Tuesday, April 29, 2008

SEC continues NFL Draft dominance

In total, 35 Southeastern Conference players were taken in the 2008 NFL Draft, including four of the first 10 picks. Vanderbilt saw three players drafted, which was more than Alabama, Florida, Miss. State, Ole Miss and South Carolina, and as many as Tennessee.

While this shows that the Commodores are clearly more talented than they have been in the past and that they have a coaching staff that knows how to develop players, it also leads us to ask the question: how have they not gone to a bowl game in any of the past three seasons?

But, that's a question for another day...As far as the SEC goes, it once again led all conferences in drafted players with 35. The Pac-10 was second with 34, the ACC had 33, Big 10 28 and Big 12 27.

Here's the SEC breakdown:

Alabama: 0

Arkansas: 6
Darren McFadden, RB (Round 1, Oakland)
Felix Jones, RB (Round 1, Dallas)
Marcus Harrison, DT (Round 3, Chicago)
Marcus Monk, WR (Round 7, Chicago)
Peyton Hills, FB (Round 7, Denver)
Nate Garner, OT (Round 7, NY Jets)

Auburn: 5
Quentin Groves, DE (Round 2, Jacksonville)
Patrick Lee, CB (Round 2, Green Bay)
Pat Sims, DT (Round 3, Cincinnati)
Jonathan Wilhite, CB (Round 4, New England)
King Dunlap, OT (Round 7, Philadelphia)

Florida: 2
Derrick Harvery, DE (Round 1, Jacksonville)
Andre Caldwell, WR (Round 3, Cincinnati)

Georgia: 4
Marcus Howard, OLB (Round 5, Indianapolis)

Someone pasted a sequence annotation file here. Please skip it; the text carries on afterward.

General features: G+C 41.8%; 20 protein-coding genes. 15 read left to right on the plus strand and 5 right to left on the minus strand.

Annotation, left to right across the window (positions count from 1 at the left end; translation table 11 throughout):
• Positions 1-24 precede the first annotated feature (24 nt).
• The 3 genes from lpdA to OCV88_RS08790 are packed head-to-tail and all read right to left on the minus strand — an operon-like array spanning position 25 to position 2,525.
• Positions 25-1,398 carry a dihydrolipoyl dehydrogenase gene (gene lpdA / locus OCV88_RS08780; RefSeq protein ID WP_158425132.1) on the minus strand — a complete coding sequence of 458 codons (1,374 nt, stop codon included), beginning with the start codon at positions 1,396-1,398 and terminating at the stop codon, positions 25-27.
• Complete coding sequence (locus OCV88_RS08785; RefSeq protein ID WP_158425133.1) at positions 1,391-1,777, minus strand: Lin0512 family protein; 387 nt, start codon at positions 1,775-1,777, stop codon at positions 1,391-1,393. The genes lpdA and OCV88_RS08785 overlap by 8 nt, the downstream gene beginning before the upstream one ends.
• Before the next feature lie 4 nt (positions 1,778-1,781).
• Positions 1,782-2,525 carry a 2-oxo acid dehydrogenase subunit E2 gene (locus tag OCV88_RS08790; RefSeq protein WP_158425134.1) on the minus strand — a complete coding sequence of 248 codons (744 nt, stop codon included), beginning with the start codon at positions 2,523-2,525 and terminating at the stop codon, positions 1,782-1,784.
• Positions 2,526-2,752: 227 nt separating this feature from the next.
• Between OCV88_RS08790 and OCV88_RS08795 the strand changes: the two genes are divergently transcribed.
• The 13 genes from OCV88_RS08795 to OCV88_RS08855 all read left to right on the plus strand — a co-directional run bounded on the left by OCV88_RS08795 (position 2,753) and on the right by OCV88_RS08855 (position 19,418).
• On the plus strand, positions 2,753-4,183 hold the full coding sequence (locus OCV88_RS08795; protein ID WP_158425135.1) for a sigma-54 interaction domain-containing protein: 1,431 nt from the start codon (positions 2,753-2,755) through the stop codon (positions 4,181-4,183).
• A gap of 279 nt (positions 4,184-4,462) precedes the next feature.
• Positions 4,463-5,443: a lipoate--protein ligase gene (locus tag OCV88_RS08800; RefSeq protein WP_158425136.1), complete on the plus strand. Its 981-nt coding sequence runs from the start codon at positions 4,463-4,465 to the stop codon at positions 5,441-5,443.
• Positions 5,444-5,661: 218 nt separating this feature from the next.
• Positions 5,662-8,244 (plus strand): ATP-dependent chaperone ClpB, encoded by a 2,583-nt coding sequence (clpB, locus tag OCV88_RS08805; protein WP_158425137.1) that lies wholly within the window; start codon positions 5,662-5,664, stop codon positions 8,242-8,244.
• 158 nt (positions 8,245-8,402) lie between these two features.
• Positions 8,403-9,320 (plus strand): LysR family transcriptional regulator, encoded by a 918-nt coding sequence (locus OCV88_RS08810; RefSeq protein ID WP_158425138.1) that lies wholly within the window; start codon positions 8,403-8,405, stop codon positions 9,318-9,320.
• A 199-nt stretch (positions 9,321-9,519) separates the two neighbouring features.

Thomas Brown, RB (Round 6, Atlanta)
Chester Adams, OG (Round 7, Chicago)
Brandon Coutu, K (Round 7, Seattle)

Kentucky: 4
Jacob Tamme, TE (Round 4, Indianapolis)
Keenan Burton, WR (Round 4, St. Louis)
Andre' Woodson, QB (Round 6, NY Giants)
Steve Johnson, WR (Round 7, Buffalo)

LSU: 7
Glenn Dorsey, DT (Round 1, Kansas City)
Chevis Jackson, CB (Round 3, Atlanta)
Jacob Hester, FB (Round 3, San Diego)
Early Doucet, WR (Round 3, Arizona)
Craig Steltz, S (Round 4, Chicago)
Matt Flynn, QB (Round 7, Green Bay)
Keith Zinger, TE (Round 7, Atlanta)

Mississippi State: 0

Ole Miss: 0

South Carolina:1
Cory Boyd, RB (Round 7, Tampa Bay)

Tennessee: 3
Jerod Mayo, LB (Round 1, New England)
Brad Cottam, TE (Round 3, Kansas City)
Erik Ainge, QB (Round 5, NY Jets)

Vanderbilt: 3
Chris Williams, OT (Round 1, Chicago)
Earl Bennett, WR (Round 3, Chicago)
Jonathan Goff, LB (Round 5, NY Giants)


Tony Arnold said...
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Tony Arnold said...

Well we did not go last year, because of our quarterback problem.

In Jay's senior year we did not go for the same reason we have missed too often--we have the talent, but we don't know how mentally and emotionally to win the close games at the end. That, and laying a big egg in the 1st half of the UK game.

One area I disagree with Bobby Johnson on is that at this point you do have to coach the emotional part of the game. You have to fire the guys up and teach them how to get over the mental hump of winning. Once you do get over it, then you can go back to focusing solely on the process and on execution.

But right now we have to find a way to get the players at key times to what it more than the other team. I think both the players and the coaches, have some work to do on that front.

We are so close. I love my school, I love the players, and I like the coaches. I will continue to do the one job I have--buy tickets, contribute to the NCC, and scream at the games.

Jarred Amato said...

You're right, Tony. We are almost there and while it may not happen this season, it's only a matter of team before we are playing in a bowl game. The difference between 7-5 and 5-7 has nothing to do with talent. It's about attitude and effort and having the right mindset, particularly late in games, and of course a little bit of luck.

Perhaps I'm too optimistic, but I think it's all going to come together soon.

Tony Arnold said...